Warning: this post may be seen as lecturing …
Furniture, furnishings, possibly art or decorative pieces usually provide focal points in living rooms. Not so in our home! Sure we have couches and a coffee table, paintings on the walls, piano, side tables and nic nacs, but in our living room everything is pushed back to the walls to make space for me on the floor and to use the toys and tools that I use to help me stay mobile. House and Garden we are not!
In some ways the juxtaposition of piano and Swiss balls is quite charming, and the space cleared in the centre, an invitation to use it … I haven’t used the comfy couch for over a year. Instead, I use the floor to sit, lie, sprawl, wriggle, stretch and exercise as I read, watch TV or use the i-pad. (I’m spread out lying on my stomach as I write this on the i-pad. This position helps stretch my hip flexors and flexes my lumbar spine.)
LIVING ON THE FLOOR
If everyone used the floor instead of furniture, not only would they save lots of money not buying chairs and couches, but they’d be a lot healthier! Young people think that they’ll never get old and stiff and older people think they’ll never get stiff. Sitting on the floor stretches and strengthens muscle groups that don’t get used when you sit in/on a chair. Everything you can do in a chair you can do on the floor – read a book, use your I pad, watch TV, or chat to someone – plus you get the benefits of sitting on the floor:
Stretching your adductors:
When you’re on the floor you can read or watch TV while you sit on your heels stretching your quads, then lean back and stretch your hip flexors. You can sit upright with your legs straight out in front of you to stretch your hamstrings. (I can only do this while holding onto some webbing or theraband):
Not only does sitting on the floor improve flexibility, but sitting on a hard surface puts pressure on muscles that are in contact with the floor, causing them to eventually relax. This is similar to when massage therapists stimulate the golgi tendon organs through deep tissue massage, causing the muscles to relax. Living on the floor is comfortable and good for you!
There is no reason why you should be stiff when you’re old. YOU HAVE BEEN WARNED!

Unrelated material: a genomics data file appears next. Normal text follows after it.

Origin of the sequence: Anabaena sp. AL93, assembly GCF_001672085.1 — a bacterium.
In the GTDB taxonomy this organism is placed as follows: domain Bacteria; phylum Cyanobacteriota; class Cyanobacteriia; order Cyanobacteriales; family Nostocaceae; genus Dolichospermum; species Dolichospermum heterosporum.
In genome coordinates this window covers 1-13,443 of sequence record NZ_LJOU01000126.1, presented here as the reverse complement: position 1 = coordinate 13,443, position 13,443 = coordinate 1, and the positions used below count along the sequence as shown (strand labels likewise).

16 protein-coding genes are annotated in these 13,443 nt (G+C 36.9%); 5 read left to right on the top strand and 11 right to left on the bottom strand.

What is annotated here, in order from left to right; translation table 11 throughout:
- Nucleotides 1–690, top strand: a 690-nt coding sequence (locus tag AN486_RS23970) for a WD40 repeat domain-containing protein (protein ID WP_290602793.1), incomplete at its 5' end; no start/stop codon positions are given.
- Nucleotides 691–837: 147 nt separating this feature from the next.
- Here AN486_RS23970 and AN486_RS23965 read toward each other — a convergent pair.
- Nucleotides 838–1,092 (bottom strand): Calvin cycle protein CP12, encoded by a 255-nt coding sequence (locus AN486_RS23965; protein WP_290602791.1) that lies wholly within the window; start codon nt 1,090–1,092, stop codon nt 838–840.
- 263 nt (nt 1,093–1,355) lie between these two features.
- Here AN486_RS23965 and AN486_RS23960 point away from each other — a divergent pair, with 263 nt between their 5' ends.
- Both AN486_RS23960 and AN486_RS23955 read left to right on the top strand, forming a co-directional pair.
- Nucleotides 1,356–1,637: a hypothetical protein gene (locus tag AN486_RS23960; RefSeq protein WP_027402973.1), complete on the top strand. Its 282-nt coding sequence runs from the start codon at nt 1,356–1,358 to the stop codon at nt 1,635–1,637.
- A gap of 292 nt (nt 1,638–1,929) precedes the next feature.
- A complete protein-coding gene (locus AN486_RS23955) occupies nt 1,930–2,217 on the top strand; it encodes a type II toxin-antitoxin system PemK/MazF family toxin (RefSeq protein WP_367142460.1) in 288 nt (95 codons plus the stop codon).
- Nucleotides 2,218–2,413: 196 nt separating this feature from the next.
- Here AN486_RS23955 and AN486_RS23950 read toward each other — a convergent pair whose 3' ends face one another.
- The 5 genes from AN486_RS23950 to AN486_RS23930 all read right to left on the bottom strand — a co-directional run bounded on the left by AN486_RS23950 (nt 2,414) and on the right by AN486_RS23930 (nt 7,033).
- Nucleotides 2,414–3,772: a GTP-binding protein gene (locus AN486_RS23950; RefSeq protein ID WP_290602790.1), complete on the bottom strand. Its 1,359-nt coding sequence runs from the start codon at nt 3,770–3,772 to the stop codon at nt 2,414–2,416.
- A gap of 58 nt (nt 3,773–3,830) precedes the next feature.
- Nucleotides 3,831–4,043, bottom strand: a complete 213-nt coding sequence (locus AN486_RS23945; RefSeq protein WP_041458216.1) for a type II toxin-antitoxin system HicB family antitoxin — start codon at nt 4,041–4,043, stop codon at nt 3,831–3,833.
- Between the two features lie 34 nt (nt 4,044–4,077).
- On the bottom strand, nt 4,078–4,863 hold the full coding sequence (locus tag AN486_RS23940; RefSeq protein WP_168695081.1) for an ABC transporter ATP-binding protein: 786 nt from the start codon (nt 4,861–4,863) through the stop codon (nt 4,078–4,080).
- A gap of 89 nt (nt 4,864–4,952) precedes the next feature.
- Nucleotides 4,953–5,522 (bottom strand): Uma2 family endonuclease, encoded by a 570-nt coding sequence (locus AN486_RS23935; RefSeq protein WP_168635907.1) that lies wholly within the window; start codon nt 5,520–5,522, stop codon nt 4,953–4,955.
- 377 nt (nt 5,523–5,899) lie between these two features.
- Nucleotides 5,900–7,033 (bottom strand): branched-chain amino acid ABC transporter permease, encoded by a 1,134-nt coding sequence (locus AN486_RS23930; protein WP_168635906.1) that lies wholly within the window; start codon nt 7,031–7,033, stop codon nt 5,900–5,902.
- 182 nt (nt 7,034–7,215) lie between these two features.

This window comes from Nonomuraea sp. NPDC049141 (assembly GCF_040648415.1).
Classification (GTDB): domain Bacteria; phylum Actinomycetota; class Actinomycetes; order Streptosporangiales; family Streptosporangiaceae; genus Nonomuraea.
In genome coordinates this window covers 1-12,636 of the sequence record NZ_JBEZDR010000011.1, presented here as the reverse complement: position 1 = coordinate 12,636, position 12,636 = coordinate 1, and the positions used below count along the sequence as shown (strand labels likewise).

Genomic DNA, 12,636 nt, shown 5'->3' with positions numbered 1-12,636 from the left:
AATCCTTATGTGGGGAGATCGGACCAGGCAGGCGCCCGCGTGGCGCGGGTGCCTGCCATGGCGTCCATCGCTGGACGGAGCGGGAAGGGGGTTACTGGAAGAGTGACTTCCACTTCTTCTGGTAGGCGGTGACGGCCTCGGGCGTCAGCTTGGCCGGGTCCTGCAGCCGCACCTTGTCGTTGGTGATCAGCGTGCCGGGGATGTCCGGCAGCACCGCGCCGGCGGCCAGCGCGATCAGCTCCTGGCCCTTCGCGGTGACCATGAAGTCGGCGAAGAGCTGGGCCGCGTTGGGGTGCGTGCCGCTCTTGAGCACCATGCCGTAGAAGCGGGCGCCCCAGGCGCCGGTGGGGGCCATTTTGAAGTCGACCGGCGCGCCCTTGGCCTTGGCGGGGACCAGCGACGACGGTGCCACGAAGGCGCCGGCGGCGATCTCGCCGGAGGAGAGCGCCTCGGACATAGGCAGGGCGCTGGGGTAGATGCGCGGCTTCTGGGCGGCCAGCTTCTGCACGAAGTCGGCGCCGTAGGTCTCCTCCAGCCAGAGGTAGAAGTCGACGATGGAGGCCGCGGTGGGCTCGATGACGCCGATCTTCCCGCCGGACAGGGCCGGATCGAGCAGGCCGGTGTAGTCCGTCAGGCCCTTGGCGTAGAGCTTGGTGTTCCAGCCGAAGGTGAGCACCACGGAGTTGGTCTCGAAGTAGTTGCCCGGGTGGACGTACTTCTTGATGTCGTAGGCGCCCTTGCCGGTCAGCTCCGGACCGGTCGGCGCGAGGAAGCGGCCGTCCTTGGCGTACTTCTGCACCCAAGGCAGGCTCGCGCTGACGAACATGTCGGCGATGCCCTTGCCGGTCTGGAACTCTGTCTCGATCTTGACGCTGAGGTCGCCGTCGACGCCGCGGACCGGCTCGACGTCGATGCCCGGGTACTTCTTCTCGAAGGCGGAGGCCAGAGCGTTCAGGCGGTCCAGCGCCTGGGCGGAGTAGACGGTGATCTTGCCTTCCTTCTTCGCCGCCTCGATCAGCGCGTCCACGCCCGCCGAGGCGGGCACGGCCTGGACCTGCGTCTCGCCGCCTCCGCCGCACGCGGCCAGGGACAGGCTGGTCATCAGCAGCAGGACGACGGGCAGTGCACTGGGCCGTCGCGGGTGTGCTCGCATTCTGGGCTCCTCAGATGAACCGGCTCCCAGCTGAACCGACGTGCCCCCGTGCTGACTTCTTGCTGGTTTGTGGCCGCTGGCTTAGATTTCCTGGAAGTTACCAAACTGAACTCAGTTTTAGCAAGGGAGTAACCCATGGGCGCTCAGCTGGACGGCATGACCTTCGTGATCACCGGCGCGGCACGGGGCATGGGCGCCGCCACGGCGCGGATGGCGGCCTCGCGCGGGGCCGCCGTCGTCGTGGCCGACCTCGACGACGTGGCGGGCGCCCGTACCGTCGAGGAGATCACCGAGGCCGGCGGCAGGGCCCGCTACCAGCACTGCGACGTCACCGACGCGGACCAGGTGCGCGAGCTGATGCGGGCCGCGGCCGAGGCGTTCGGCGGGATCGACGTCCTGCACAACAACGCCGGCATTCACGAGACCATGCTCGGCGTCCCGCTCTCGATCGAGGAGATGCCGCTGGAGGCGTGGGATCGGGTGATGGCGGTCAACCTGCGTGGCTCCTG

I began to stretch because if I don’t, tension, tone and spasm increases in my muscles – despite the diversity and quantity of muscle relaxants I consume. The more I stretch, the better I feel, and the better I walk. I have a low boredom threshold so I’ve nagged my physio and personal trainer for equipment and techniques that allow me to multitask while I stretch. No problem in either case – the physio is sympathetic to my needs, and the personal trainer is a proponent of living on the floor. In fact he introduced me to the concept.
I also need to recruit weak muscles and try and redress gross muscle imbalance. I can do some exercises in the gym in a social environment, but some exercises are repetitive and can be done at home. I could put all my equipment in a spare room, but it’s much nicer and more likely to happen if I can do the exercises in a shared living space, another benefit of living on the floor.
The whole family can play on the wii, but the balance board gives me fantastic feedback – I have no sensation or propriception so I’ve no idea whether I’m leaning to the side … And the walking frame gives me something solid to grab if I start to fall.
I can use the Obie foam roller to massage my hamstrings, calves, glutes, lumbar spine and thoracic spine. I can use it to exercise my obliques:
I can use the Swiss balls for active sitting, for activating hamstrings, and for strengthening my left glutes and around my left knee:
These toys and tools are great for me, but even without them, just getting down and living on the floor has been a great move. As an aside, I’ve noticed that it’s younger people that take most easily to this idea. Little kids will do it naturally but it seems the older we get, and the more affluent we become,the more out of touch with our bodies we become.
Think about this: more than half the world’s population live on the floor. That includes the elderly, who in our society creak and groan as they get up out of a chair. Yet you don’t have to be stiff when you get old … and you don’t have to have problems with mobility to live on the floor!